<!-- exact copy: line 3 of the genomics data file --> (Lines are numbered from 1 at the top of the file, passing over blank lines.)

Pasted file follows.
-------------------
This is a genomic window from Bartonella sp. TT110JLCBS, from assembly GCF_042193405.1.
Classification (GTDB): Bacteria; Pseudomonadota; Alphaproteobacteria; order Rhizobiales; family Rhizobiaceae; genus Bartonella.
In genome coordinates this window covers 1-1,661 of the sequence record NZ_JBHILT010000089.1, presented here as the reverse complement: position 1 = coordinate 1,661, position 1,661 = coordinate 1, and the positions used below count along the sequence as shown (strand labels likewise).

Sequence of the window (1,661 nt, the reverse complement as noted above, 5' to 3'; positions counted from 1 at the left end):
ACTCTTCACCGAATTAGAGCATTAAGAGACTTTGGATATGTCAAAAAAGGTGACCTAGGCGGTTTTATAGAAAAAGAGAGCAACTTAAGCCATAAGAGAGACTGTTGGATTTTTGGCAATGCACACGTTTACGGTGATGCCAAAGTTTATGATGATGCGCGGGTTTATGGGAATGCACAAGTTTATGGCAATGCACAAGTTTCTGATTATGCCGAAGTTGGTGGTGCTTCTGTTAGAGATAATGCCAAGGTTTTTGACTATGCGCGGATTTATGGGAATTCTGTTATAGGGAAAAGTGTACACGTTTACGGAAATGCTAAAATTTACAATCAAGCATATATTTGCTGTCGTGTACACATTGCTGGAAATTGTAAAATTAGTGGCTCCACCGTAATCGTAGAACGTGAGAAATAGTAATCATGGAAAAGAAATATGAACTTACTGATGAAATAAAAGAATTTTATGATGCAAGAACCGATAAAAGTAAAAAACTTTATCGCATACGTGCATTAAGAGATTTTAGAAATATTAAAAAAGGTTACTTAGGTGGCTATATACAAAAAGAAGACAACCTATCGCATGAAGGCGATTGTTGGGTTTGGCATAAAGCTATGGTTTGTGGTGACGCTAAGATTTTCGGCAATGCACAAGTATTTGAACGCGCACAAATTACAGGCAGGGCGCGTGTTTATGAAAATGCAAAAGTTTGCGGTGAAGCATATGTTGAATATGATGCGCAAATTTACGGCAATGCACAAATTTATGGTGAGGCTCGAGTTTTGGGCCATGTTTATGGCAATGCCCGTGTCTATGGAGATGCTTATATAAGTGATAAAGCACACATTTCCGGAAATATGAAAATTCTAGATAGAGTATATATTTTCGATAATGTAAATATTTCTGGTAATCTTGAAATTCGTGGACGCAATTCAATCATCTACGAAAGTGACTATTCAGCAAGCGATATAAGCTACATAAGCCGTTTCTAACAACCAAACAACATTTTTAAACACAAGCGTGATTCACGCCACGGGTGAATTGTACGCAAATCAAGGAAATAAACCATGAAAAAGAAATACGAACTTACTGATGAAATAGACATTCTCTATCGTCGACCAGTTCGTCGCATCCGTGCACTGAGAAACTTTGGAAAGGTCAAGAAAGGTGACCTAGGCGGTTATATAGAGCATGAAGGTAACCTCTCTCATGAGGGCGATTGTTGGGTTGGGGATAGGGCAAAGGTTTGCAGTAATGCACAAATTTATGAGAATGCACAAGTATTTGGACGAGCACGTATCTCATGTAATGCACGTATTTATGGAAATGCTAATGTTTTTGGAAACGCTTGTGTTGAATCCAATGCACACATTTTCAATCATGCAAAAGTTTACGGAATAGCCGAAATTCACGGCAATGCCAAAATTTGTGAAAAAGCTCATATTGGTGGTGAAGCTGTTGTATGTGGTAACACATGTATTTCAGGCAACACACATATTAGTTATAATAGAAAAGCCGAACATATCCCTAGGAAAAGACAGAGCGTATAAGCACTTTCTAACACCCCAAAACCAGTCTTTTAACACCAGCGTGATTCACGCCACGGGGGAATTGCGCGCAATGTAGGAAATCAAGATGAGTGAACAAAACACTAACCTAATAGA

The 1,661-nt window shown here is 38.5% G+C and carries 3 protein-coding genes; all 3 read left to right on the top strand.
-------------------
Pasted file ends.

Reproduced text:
In genome coordinates this window covers 1-1,661 of the sequence record NZ_JBHILT010000089.1, presented here as the reverse complement: position 1 = coordinate 1,661, position 1,661 = coordinate 1, and the positions used below count along the sequence as shown (strand labels likewise).